I really tried to engage with the concept of loyalty, perhaps not the perfect term. It’s about needing more continuity, less about the immediate and more about long-term planning. Artists don’t have a roadmap, but it’s about bringing together strategies that make sense for the audience and collectors, acknowledging the reality that nobody likes to lose value. This also ties into the issue with platforms and galleries disappearing due to a lack of cohesive strategy amongst artists regarding releases and pricing. Loyalty here means a thoughtful, long-term engagement approach with the audience, considering all parties involved.

Credit: Courtesy of Pablo Rodriguez-Fraile

What do you believe needs to change about the digital art world to encourage greater adoption?

Many things I’ve mentioned, focusing on artists, but I believe collectors, including us, must also improve. We claim to advocate for a decentralized world where everyone can participate, yet there are still significant barriers for newcomers. It feels like a “mob mentality” — either you think like us and drink the Kool-Aid of decentralization, or you’re not really welcome here. And I think that’s a mistake. We need to be super inclusive. We need to make the infrastructure much easier. We need to make the payment rails. We need to price in US dollars. We need to have more physicality to the works. A key area we’re lacking is our physical presence in the institutional world. Despite engaging with various institutions and receiving interest, budget constraints often halt progress. Institutions often rely on support from donors and foundations, like the Knight Foundation, which has significantly advanced contemporary art. Our space lacks a dedicated institution or foundation for this purpose.

“It feels like a “mob mentality” — either you think like us and drink the Kool-Aid of decentralization, or you’re not really welcome here.”


I’m considering establishing a foundation to offer grants, support exhibitions, and expand digital art beyond our current echo chambers. This move is critical for bridging the gap between digital and traditional art worlds. Refik Anadol’s MoMA donation is a prime example of digital art’s potential to reach a broader audience. I’ve transformed my home into a showcase for digital art, hosting numerous visitors, demonstrating the immediate interest once the work is physically presented. I urge collectors to display art at home and artists to seek visibility in various venues. We must promote the tangibility of digital works, despite seeming paradoxical.

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Moreover, supporting platforms that sustain artist communities is essential. Artists must understand the necessity of increased fees for platforms providing technical support, marketing, and showcasing. This doesn’t detract from the artists but ensures the ecosystem’s sustainability. While there are exploitative platforms, identifying and supporting beneficial ones is crucial for the art community’s growth. My perspective might be flawed, as I’ve been wrong before, but I’m convinced this path is essential for our evolution.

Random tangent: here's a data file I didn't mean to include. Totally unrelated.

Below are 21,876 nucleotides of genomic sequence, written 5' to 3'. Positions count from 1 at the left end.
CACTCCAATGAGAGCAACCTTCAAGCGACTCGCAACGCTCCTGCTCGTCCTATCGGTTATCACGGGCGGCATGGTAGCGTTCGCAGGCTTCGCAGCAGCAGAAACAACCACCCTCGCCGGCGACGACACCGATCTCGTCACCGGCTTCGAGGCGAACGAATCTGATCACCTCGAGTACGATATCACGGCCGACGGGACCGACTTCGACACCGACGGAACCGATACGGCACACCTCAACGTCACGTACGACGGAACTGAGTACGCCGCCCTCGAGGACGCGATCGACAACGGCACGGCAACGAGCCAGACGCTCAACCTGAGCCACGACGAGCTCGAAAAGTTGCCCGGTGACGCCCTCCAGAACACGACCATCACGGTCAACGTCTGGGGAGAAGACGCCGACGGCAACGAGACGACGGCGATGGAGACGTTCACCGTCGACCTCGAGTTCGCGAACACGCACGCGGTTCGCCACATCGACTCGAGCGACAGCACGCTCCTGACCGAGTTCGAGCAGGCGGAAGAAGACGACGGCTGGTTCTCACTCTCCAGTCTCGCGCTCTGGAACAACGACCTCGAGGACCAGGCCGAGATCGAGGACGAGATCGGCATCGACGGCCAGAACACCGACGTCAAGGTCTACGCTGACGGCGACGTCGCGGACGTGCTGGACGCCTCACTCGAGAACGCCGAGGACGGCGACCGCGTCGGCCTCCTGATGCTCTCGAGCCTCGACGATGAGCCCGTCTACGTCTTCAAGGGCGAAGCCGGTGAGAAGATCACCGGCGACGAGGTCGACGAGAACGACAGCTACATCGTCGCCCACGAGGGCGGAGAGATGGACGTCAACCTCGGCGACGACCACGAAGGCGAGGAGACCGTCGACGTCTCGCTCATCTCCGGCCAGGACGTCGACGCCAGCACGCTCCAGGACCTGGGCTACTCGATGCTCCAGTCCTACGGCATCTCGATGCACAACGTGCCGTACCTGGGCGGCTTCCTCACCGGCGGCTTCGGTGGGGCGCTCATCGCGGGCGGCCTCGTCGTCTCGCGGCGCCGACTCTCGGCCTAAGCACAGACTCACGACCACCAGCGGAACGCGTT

Let’s talk pricing. There’s an old saying in the space that 1 ETH = 1 ETH, but ETH looks a lot different at $4,000 than it does at $2,000. How should artists approach this?

Whenever Ether is volatile, as it is now, this conversation arises, as it has a few times in the last few years. Look back at the chain, look at what happened with artists at Super Rare during volatile times. When ETH moves up or down, it significantly impacts activity. Artists want to maintain ether pricing when it rises but shift to dollar parity when it drops, seeking consistency. In reality, if we aim for expansion, most new participants and collectors won’t solely think in Ether. Even active funds are denominated in US dollars. Stability and continuous growth trump all, achievable with a balanced US dollar pricing approach. Nothing has really changed in the artistic practice of the space for everything to just be 50% higher for everyone who comes in. It’s just not serious or sustainable.

“Nothing has really changed in the artistic practice of the space for everything to just be 50% higher for everyone who comes in. It’s just not serious or sustainable.”


And what happens then? Artists unable to sustain their collector base face a dilemma when reducing prices, potentially alienating recent buyers. I strongly advise artists to accept any form of payment but to think in US dollars for sustainability and clarity. As the space evolves, more platforms and galleries, even if accepting Ether, think in US dollar terms. This isn’t applicable to everything, but it should be. A closer look reveals a high correlation between market changes and Ether’s volatility. As Ether rises, the price of collections in Ether terms tends to drop, a trend likely to become more apparent over time. Thus, I highly recommend artists think less ether-centric to expand their audience, as the current system doesn’t effectively bring in new participants.